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November 14, 2007
Last fall, CIA's Reinberger Galleries hosted The HOME House Project, an exhibition environmentally friendly and affordable single-family housing designs. This weekend CIA continues the conversation with two events pondering environmental responsibili
November 14, 2007
Last fall, CIA’s Reinberger Galleries hosted The HOME House Project, an exhibition of environmentally friendly and affordable single-family housing designs. This weekend CIA continues the conversation with two events pondering environmental responsibility versus historic preservation.
Recently, permission was granted to demolish the The Ameritrust Tower, a 36-year-old, 29-story, 280,000 square foot building in downtown Cleveland. The large modernist building was designed by world-renowned Bauhaus-trained architect, Marcel Breuer with Hamilton Smith in 1967, and completed in 1971 as the Cleveland Trust Co. Building.
The decision to not reuse the building has raised questions about what constitutes an historic landmark, and what environmental responsibilities we share when it comes to demolishing or reusing buildings.
Artists, architects, and the sustainability community have an opportunity to discuss and consider the intersection of landmarks and green buildings, historic preservation and modernism in architecture. Several events will be held this month in support of the discussion.
Visit CIA on Saturday November 17, 2007 to engage in the discussion:
Saturday, November 17, 2007 4:00pm @ Cleveland Cinematheque: Bauhaus in America: a film by Judith Pearlman followed by a panel discussion with Cleveland architect, Peter Van Dijk and Associate Professor of Art History at Kent State University, Carol Salus, moderated by Christopher Diehl, Director, Cleveland Urban Design Collaborative.
What Would You Do With The Breuer Building (from Ingenuity 2007) will be displayed in the hallway of the CIA Building for those who missed it or would like to view it again -- the show features 27 entries from Australia to Italy with several local architects offering innovative thoughts.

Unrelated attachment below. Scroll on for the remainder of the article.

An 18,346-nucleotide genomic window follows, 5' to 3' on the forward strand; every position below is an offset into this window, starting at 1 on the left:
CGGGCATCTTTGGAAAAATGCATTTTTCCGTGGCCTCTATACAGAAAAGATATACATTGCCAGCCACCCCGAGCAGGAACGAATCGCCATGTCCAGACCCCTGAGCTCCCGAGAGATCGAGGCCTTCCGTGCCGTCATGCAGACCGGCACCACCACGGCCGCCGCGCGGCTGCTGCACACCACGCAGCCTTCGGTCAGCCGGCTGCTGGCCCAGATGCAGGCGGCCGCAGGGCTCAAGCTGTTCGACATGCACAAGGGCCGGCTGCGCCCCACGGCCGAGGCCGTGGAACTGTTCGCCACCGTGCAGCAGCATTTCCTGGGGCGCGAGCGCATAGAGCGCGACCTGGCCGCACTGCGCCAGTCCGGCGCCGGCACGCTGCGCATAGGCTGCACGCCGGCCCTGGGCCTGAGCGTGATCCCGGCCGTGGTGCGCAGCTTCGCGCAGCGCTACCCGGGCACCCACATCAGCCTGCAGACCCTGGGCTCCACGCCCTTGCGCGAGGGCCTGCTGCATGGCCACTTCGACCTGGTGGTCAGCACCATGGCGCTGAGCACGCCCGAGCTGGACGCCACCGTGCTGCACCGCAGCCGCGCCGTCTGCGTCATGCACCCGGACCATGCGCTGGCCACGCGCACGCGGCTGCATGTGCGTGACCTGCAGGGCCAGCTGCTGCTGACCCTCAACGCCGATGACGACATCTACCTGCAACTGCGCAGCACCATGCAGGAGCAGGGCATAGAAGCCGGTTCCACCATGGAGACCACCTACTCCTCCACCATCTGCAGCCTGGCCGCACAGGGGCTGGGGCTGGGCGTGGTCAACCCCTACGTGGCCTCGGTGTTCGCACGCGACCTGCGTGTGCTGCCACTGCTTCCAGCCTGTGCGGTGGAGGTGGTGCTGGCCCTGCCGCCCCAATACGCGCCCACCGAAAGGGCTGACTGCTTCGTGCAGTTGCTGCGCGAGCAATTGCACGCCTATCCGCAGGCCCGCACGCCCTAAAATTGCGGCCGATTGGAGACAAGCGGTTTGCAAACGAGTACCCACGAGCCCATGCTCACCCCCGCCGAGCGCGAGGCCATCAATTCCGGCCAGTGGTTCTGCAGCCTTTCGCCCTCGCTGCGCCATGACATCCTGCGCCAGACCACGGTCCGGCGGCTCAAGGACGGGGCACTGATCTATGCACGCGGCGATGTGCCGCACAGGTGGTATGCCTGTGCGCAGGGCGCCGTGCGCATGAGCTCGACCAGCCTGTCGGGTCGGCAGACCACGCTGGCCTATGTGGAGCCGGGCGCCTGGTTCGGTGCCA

These events are a part of a series sponsored by a collaborative of educational and commercial institutions in Cleveland including Doty & Miller Architects, D.H. Ellison Co., Peter Lawson Jones, Recent Past Preservation Network, Richard Fleischman Architects, Maltz Museum of Jewish Heritage, Robert Maschke Architects, Inc., Process Creative Studios Inc., Jim Rokakis, Schmidt Copeland Parker Stevens with assistance from Cleveland Cinematheque, Cleveland Institute of Art, Judson Manor, The Sculpture Center, Intermuseum Conservation Association, AIA Cleveland, Kent State University Art History, Cleveland Urban Design Collaborative, Cleveland Artists Foundation, GreenCityBlueLake, Maxine Goodman Levin College of Urban Affairs, Studio Techne Architects.
"I think it's important that artists, architects, preservationists and sustainability advocates understand how their work is a continuation of the Bauhaus, of which Marcel Breuer was one of the leading lights," Marc Lefkowitz, Web Editor of GreenCityBlueLake.org says. "Some would argue that the Bauhaus stressed individuality over the collegial design approach before it, and, that was used to justify a lot of monolithic office towers. But, the original Bauhaus existed to bring artists in contact with the world by looking at form with a critical eye, and by understanding how craft and hand skills are essential tools. So, a skilled painter and wood worker like Breuer could follow a natural path and design spaces that were comfortable for living and work. That's part of the legacy of the Breuer Tower, which has a unique design, and arguably, should be reused."
For more information on other events in the series, visit http://www.gcbl.org/green-modern
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